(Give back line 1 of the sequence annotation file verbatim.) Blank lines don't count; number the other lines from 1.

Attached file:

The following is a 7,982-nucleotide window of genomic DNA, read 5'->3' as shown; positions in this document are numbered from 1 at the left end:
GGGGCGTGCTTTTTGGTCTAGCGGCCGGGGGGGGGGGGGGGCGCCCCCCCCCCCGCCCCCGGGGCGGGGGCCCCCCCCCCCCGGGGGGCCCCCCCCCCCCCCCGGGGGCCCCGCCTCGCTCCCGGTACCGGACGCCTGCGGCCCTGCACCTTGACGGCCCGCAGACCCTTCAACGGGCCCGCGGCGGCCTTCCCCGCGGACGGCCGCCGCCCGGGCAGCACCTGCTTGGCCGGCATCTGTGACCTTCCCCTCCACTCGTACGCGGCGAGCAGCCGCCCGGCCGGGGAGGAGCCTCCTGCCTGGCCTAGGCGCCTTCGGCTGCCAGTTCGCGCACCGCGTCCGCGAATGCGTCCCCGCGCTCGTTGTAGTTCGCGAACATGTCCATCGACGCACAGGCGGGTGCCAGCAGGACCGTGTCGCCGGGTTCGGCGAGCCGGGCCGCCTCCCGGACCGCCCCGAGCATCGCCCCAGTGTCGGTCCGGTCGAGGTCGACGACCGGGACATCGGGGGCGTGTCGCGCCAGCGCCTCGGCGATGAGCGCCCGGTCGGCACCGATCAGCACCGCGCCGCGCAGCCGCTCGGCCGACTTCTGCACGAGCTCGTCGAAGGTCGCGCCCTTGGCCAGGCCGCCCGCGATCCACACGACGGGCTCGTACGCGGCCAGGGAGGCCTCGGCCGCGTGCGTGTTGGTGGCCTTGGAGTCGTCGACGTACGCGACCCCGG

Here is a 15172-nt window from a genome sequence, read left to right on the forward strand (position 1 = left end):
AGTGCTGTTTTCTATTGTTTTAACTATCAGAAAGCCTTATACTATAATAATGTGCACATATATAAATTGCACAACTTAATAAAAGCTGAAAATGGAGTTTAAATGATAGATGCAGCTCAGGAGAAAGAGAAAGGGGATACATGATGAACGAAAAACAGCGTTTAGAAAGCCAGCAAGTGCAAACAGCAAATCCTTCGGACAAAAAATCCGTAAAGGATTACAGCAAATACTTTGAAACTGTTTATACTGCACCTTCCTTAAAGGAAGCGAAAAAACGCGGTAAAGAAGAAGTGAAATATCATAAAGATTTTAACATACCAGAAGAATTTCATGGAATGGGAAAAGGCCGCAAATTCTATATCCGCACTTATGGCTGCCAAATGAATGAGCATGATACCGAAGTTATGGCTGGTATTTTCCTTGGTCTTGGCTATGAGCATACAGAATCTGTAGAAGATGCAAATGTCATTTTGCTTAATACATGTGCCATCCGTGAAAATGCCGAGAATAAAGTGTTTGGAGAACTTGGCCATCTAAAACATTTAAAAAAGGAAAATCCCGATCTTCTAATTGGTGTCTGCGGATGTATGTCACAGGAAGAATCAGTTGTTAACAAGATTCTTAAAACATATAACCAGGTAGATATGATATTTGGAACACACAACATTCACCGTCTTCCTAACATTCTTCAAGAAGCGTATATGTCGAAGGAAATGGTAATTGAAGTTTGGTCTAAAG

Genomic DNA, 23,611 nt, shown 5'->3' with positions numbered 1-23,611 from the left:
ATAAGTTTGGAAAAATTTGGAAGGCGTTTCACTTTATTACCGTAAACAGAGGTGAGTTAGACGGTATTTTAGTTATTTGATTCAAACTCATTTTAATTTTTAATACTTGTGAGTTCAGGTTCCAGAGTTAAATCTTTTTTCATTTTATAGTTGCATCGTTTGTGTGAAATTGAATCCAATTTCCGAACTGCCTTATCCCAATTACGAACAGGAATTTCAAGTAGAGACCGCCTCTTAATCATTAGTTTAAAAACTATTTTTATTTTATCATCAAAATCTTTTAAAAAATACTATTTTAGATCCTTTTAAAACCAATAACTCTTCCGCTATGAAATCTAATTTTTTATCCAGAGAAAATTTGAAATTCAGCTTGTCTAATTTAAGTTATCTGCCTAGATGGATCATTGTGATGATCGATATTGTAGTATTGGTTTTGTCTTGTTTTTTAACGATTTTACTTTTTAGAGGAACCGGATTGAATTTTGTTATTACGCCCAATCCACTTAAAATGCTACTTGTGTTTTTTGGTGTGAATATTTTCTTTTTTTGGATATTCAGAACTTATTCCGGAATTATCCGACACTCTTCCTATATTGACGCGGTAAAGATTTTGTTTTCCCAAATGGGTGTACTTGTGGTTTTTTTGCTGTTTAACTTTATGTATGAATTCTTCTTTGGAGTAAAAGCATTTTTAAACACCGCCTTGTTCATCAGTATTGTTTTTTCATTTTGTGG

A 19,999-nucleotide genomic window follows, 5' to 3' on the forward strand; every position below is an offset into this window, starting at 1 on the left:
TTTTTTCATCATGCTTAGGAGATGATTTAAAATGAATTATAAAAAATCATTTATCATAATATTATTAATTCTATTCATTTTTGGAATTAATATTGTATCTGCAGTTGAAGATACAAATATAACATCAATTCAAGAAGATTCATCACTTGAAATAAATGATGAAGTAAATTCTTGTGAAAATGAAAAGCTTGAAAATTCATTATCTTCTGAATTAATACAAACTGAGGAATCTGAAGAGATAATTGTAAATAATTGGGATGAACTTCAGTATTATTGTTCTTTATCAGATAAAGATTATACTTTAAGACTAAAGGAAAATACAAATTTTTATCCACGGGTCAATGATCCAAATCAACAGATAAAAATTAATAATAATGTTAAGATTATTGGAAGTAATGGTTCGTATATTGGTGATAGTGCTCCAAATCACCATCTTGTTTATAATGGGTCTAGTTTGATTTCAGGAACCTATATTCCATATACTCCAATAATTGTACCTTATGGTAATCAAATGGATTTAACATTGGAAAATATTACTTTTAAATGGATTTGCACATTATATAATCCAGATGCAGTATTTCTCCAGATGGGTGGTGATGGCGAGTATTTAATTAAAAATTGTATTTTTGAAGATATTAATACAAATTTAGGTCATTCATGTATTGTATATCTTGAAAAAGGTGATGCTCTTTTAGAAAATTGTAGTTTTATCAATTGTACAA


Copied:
The following is a 7,982-nucleotide window of genomic DNA, read 5'->3' as shown; positions in this document are numbered from 1 at the left end: